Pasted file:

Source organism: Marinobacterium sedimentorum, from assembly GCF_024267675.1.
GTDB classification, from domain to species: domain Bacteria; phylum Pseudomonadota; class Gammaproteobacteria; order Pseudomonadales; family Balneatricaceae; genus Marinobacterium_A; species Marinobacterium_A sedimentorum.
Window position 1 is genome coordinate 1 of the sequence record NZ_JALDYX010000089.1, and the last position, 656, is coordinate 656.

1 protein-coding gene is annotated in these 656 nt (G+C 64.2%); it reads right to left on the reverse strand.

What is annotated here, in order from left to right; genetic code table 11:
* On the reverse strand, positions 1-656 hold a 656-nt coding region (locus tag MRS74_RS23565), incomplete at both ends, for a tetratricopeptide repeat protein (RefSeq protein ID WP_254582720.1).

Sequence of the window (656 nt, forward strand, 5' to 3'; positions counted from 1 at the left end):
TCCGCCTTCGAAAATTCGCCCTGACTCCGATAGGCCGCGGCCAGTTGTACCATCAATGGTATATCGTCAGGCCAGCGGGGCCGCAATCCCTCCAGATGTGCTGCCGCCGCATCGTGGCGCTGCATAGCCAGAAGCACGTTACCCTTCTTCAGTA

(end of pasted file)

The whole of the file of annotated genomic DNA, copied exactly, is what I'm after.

Source organism: Marinobacterium sedimentorum, from assembly GCF_024267675.1.
GTDB classification, from domain to species: domain Bacteria; phylum Pseudomonadota; class Gammaproteobacteria; order Pseudomonadales; family Balneatricaceae; genus Marinobacterium_A; species Marinobacterium_A sedimentorum.
Window position 1 is genome coordinate 1 of the sequence record NZ_JALDYX010000089.1, and the last position, 656, is coordinate 656.

1 protein-coding gene is annotated in these 656 nt (G+C 64.2%); it reads right to left on the reverse strand.

What is annotated here, in order from left to right; genetic code table 11:
* On the reverse strand, positions 1-656 hold a 656-nt coding region (locus tag MRS74_RS23565), incomplete at both ends, for a tetratricopeptide repeat protein (RefSeq protein ID WP_254582720.1).

Sequence of the window (656 nt, forward strand, 5' to 3'; positions counted from 1 at the left end):
TCCGCCTTCGAAAATTCGCCCTGACTCCGATAGGCCGCGGCCAGTTGTACCATCAATGGTATATCGTCAGGCCAGCGGGGCCGCAATCCCTCCAGATGTGCTGCCGCCGCATCGTGGCGCTGCATAGCCAGAAGCACGTTACCCTTCTTCAGTA